In the days after yet another school shooting, this time in Portland, let’s take a moment and reflect on how our attitude towards gun control and ownership has evolved in the past few years.
The Sandy Hook tragedy took place on December 14, 2012, about a year and a half ago. Columbine was on April 20, 1999: 15 years ago. The Aurora movie theatre shootings, in which killed 12 people were shot and killed at the opening of the movie Dark Knight Rises, happened on July 20, 2012, almost two years ago. A friend of mine recently told me she was nervous … Read More… →
I made a commitment immediately after I experienced the terrorist attacks in Boston last year that I would be back this year. It was so important for me to take back Boston after running 4 marathons for Dana Farber. In addition, it was the Dana Farber Marathon Challenge’s 25th anniversary and my 5th consecutive Boston Marathon. Hell yes I was going back!
For those of you who know me, I don’t run for me. I run because I can and I run for the greater cause of eradicating cancer. Ok…maybe selfishly I run so I can have the occasional beer or Oreo and not feel so bad about it.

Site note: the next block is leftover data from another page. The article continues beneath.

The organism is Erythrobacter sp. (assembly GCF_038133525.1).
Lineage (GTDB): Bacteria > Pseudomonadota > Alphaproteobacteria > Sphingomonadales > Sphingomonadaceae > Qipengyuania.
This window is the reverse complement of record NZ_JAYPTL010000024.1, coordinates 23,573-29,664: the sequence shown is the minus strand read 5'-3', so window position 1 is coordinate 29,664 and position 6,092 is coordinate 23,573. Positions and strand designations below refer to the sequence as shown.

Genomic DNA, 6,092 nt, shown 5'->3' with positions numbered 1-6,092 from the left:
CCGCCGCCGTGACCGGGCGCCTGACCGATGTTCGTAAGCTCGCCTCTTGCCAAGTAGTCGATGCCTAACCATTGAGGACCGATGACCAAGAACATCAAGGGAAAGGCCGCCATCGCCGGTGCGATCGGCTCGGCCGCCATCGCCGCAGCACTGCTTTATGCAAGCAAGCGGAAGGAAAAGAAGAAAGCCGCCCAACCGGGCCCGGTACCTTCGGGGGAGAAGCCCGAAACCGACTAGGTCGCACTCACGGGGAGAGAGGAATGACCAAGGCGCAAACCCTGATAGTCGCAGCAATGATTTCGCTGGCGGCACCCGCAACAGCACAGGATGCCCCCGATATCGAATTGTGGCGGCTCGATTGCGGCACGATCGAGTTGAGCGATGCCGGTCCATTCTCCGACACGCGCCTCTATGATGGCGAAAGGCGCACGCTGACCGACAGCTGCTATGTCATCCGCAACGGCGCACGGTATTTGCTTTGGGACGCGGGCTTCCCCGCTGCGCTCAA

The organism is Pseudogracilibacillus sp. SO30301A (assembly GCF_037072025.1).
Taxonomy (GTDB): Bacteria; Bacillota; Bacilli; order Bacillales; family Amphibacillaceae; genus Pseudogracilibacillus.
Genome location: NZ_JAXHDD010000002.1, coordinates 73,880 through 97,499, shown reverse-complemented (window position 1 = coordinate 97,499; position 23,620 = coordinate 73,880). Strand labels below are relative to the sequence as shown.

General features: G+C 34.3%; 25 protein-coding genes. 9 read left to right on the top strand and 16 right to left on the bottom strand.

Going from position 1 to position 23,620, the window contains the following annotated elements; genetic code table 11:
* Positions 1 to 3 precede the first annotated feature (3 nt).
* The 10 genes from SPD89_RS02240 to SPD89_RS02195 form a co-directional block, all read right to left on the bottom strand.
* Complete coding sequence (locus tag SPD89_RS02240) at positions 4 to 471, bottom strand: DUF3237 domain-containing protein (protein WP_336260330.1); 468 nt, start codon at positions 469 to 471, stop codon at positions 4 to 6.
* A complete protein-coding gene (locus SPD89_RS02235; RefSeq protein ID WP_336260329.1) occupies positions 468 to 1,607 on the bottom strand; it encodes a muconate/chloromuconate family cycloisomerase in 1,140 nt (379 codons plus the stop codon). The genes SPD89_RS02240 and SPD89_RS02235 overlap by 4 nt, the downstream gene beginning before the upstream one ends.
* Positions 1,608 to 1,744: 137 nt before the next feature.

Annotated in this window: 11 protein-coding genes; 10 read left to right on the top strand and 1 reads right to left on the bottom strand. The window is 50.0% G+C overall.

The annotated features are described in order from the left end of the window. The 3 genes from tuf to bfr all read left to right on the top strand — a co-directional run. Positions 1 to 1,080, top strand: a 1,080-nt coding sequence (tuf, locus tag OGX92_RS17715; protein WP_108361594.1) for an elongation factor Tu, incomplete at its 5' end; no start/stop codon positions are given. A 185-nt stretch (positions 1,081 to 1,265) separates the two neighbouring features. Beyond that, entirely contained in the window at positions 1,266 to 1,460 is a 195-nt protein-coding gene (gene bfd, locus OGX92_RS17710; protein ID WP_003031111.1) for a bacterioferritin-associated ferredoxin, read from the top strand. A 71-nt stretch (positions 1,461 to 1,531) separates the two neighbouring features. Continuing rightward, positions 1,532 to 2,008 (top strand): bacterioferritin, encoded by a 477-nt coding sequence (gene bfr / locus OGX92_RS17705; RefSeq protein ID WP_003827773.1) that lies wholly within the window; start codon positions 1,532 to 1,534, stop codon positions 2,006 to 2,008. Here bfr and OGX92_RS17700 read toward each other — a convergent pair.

Every year the day before the marathon, DFMC has a pasta dinner for its runners, families … Read More… →
College is fun. It’s a time of liberation and discovery. It’s a time to develop self-awareness, accountability, empowerment. What any of us wouldn’t give to go back to college?
Watching March Madness always reminds me of that liberation, joy and jubilation. It propels me back twenty plus years to a time when we were students and the Fab Five were rocking at Michigan. We jammed into Crisler Arena bouncing up and down, partying at our friends’ houses and storming South U at our victories or near victories. What pride we had in watching our fellow students represent our great University in the hunt for a title.
I’ve had a gripe with Mitch Albom for a long time. Like many, I used to be a huge fan. Tuesday’s With Morrie made me cry and The Five People You Meet in Heaven made me wonder, gasp and smile. He used to be “our guy” on ESPN’s Around the Horn or Outside the Lines. And—as a New Jersey transplant—he was the champion of Detroit when others were kicking us while we were down.
Then he lied about a little detail in a Free Press article…
*Per a few requests, another omitted ditty was added below. –Kevin 12/24/14
It was a Christmas party when my wife first called me “The King of Useless Information.” I fell into the trap and correctly answered the question, probably too quickly, “Who played Gopher on Love Boat?” Fred Grandy. Who didn’t know that??